Law Enforcement News

Vol. XXX, No. 624 A publication of John Jay College of Criminal Justice/CUNY October 2004

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In this issue:

Around The Nation: A coast-to-coast roundup of police news.
No (over)time for sergeants: How much are supervisors worth?
Last call: Tough countermeasures for officers’ off-duty drinking.
People & Places: Love is in the air; doing without; zapping the chief; head case; confronting a chief’s past; early exit.
Wives’ tale: Polygamist cops face loss of certification.
Garbage in, garbage out: Cities tackle “chronic nuisances.”
Improvement by decree: Court orders lifted for state police agencies.
Leaving the light on: LA squad tackles motel crime.
Thinking outside the box: Baltimore “CitiStat” hailed as innovation.
All in the family: Violent juveniles & their victims.
Hasta la vista: No licenses for illegal aliens.
Short Takes: Police news in easy-to-swallow capsule form.
As safe as ever: BJS says crime remains at 30-year low.
Forum: Police fatigue as an ethical issue.
Other Voices: Editorial views on criminal justice issues.
Upcoming Events: Professional development opportunities.

Note to Readers:

The opinions expressed on the Forum page are those of the contributing writer or cartoonist, or of the original source newspaper, and do not represent an official position of Law Enforcement News.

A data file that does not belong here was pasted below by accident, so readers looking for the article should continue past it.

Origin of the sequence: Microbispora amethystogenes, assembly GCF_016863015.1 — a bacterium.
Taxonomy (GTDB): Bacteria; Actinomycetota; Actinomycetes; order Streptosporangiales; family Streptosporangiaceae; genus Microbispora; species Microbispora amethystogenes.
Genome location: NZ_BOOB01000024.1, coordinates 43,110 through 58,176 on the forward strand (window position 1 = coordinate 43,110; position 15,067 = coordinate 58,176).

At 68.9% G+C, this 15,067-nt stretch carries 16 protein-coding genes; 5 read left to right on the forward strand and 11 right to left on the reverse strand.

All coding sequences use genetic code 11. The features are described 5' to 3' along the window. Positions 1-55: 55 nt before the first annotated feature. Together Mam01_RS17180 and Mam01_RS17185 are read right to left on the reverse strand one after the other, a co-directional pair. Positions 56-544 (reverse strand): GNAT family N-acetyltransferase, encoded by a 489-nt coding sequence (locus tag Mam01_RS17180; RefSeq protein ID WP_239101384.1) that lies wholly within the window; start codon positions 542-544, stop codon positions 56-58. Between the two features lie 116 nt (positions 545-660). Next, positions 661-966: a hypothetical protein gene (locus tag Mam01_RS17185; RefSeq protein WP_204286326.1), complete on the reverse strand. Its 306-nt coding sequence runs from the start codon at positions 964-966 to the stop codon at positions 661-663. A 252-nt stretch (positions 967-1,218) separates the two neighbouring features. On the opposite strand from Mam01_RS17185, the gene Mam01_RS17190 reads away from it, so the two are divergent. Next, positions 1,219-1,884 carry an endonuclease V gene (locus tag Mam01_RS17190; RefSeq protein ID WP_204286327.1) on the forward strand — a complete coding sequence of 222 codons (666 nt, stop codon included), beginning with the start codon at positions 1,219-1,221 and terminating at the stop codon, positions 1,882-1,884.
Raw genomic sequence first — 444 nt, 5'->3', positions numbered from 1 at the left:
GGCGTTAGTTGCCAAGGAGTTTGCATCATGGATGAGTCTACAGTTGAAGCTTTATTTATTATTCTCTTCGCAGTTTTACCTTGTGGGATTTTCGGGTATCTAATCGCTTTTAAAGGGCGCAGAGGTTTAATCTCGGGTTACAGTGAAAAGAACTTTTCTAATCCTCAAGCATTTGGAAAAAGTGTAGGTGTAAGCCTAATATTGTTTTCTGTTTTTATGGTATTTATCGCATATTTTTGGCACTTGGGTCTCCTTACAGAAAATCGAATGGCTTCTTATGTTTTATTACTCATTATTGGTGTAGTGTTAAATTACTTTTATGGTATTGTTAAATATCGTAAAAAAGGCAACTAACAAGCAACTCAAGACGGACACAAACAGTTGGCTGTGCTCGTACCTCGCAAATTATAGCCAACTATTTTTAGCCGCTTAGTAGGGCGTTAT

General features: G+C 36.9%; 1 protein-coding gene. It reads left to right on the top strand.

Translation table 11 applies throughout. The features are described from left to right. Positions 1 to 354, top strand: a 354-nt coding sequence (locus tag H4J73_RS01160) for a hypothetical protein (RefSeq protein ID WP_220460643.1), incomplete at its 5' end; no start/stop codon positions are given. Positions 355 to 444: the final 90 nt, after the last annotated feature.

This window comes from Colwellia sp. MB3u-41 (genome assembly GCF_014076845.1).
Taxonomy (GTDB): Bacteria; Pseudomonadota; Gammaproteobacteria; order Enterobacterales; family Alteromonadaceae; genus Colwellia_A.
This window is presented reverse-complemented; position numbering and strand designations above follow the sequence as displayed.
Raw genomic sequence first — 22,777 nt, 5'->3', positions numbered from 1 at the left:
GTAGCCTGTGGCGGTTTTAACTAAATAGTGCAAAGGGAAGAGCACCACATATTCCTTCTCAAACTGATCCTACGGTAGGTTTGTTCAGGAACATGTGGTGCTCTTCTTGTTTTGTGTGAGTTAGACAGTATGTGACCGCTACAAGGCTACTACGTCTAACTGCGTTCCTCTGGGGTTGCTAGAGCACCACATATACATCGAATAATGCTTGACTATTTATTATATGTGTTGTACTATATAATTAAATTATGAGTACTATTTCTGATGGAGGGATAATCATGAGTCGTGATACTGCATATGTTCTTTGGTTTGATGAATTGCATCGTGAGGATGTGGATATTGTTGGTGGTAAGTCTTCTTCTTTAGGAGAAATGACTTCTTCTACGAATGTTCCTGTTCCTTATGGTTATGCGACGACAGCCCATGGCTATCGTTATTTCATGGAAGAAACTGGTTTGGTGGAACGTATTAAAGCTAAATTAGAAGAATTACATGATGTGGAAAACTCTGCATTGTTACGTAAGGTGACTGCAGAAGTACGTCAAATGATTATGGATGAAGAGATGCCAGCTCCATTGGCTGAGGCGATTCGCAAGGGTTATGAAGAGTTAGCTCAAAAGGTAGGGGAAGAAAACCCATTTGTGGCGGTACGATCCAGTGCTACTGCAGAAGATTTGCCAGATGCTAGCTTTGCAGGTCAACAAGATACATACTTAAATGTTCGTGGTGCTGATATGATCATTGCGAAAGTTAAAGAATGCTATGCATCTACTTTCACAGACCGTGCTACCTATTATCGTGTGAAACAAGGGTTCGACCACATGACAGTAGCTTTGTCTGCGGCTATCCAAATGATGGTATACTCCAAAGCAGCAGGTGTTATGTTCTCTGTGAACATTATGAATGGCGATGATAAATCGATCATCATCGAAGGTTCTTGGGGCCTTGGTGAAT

Readers are invited to voice their opinions on topical issues, in the form of letters or full-length commentaries. Please send all materials to the editor.


When police ethics is spelled with a Zzzz...

     Tired? If you are a police officer, I’ll bet you are. Sit down, put your feet up. But don’t fall asleep; take your time and read this, for it just may do you some good. As police officers, we have come across numerous occasions when we wished we had just gotten that extra hour of sleep, or the feeling that if you just close your eyes for a few minutes you will feel much better. Yes, it’s a problem — police fatigue.

     There are numerous contributing factors that can cause police fatigue, along with numerous ways of combating it. In his book “Tired Cops” (Police Executive Research Forum, 2000) Bryan Vila offers a number of clues to the causes of police fatigue, statistics about police fatigue, and remedies that can be applied to curb fatigue. [See LEN, April 30, 2002; Jan. 15/31, 2001.] But let’s look at police fatigue in a different light. Look at it as a “sleeping cop.” When, if at all, does a fatigued police officer become an ethical issue? Is it an ethical issue when the officer next to you in that patrol car is sleeping? What burden does that put on you? On that sleeping officer?...